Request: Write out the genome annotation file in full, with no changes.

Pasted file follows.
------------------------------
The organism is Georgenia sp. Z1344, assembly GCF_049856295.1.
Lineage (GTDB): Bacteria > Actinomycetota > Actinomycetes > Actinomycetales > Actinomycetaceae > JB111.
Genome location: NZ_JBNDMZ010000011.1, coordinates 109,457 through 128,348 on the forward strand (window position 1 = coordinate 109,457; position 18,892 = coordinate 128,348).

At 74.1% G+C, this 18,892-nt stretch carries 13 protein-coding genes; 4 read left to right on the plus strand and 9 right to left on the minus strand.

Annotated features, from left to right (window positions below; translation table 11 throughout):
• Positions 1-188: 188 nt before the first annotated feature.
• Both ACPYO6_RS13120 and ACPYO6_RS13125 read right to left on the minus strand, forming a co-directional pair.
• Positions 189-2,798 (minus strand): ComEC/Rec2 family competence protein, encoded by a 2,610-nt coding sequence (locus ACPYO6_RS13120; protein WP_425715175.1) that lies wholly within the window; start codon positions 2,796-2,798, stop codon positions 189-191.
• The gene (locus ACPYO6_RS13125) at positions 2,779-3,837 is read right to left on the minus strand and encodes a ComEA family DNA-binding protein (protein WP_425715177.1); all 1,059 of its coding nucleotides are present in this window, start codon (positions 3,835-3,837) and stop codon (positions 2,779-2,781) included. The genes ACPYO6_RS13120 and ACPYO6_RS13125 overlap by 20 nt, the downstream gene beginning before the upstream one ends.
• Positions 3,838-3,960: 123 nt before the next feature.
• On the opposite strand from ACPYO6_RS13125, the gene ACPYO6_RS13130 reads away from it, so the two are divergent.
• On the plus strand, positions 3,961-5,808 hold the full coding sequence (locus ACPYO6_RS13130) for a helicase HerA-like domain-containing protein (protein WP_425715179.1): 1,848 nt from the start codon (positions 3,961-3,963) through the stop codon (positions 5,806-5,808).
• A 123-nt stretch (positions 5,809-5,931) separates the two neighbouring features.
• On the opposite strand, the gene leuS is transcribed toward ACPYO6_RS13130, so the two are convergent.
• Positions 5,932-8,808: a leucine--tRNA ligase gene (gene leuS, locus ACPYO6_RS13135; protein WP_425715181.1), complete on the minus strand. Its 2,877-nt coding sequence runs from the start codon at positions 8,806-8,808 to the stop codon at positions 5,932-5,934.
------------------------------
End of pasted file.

The organism is Georgenia sp. Z1344, assembly GCF_049856295.1.
Lineage (GTDB): Bacteria > Actinomycetota > Actinomycetes > Actinomycetales > Actinomycetaceae > JB111.
Genome location: NZ_JBNDMZ010000011.1, coordinates 109,457 through 128,348 on the forward strand (window position 1 = coordinate 109,457; position 18,892 = coordinate 128,348).

At 74.1% G+C, this 18,892-nt stretch carries 13 protein-coding genes; 4 read left to right on the plus strand and 9 right to left on the minus strand.

Annotated features, from left to right (window positions below; translation table 11 throughout):
• Positions 1-188: 188 nt before the first annotated feature.
• Both ACPYO6_RS13120 and ACPYO6_RS13125 read right to left on the minus strand, forming a co-directional pair.
• Positions 189-2,798 (minus strand): ComEC/Rec2 family competence protein, encoded by a 2,610-nt coding sequence (locus ACPYO6_RS13120; protein WP_425715175.1) that lies wholly within the window; start codon positions 2,796-2,798, stop codon positions 189-191.
• The gene (locus ACPYO6_RS13125) at positions 2,779-3,837 is read right to left on the minus strand and encodes a ComEA family DNA-binding protein (protein WP_425715177.1); all 1,059 of its coding nucleotides are present in this window, start codon (positions 3,835-3,837) and stop codon (positions 2,779-2,781) included. The genes ACPYO6_RS13120 and ACPYO6_RS13125 overlap by 20 nt, the downstream gene beginning before the upstream one ends.
• Positions 3,838-3,960: 123 nt before the next feature.
• On the opposite strand from ACPYO6_RS13125, the gene ACPYO6_RS13130 reads away from it, so the two are divergent.
• On the plus strand, positions 3,961-5,808 hold the full coding sequence (locus ACPYO6_RS13130) for a helicase HerA-like domain-containing protein (protein WP_425715179.1): 1,848 nt from the start codon (positions 3,961-3,963) through the stop codon (positions 5,806-5,808).
• A 123-nt stretch (positions 5,809-5,931) separates the two neighbouring features.
• On the opposite strand, the gene leuS is transcribed toward ACPYO6_RS13130, so the two are convergent.
• Positions 5,932-8,808: a leucine--tRNA ligase gene (gene leuS, locus ACPYO6_RS13135; protein WP_425715181.1), complete on the minus strand. Its 2,877-nt coding sequence runs from the start codon at positions 8,806-8,808 to the stop codon at positions 5,932-5,934.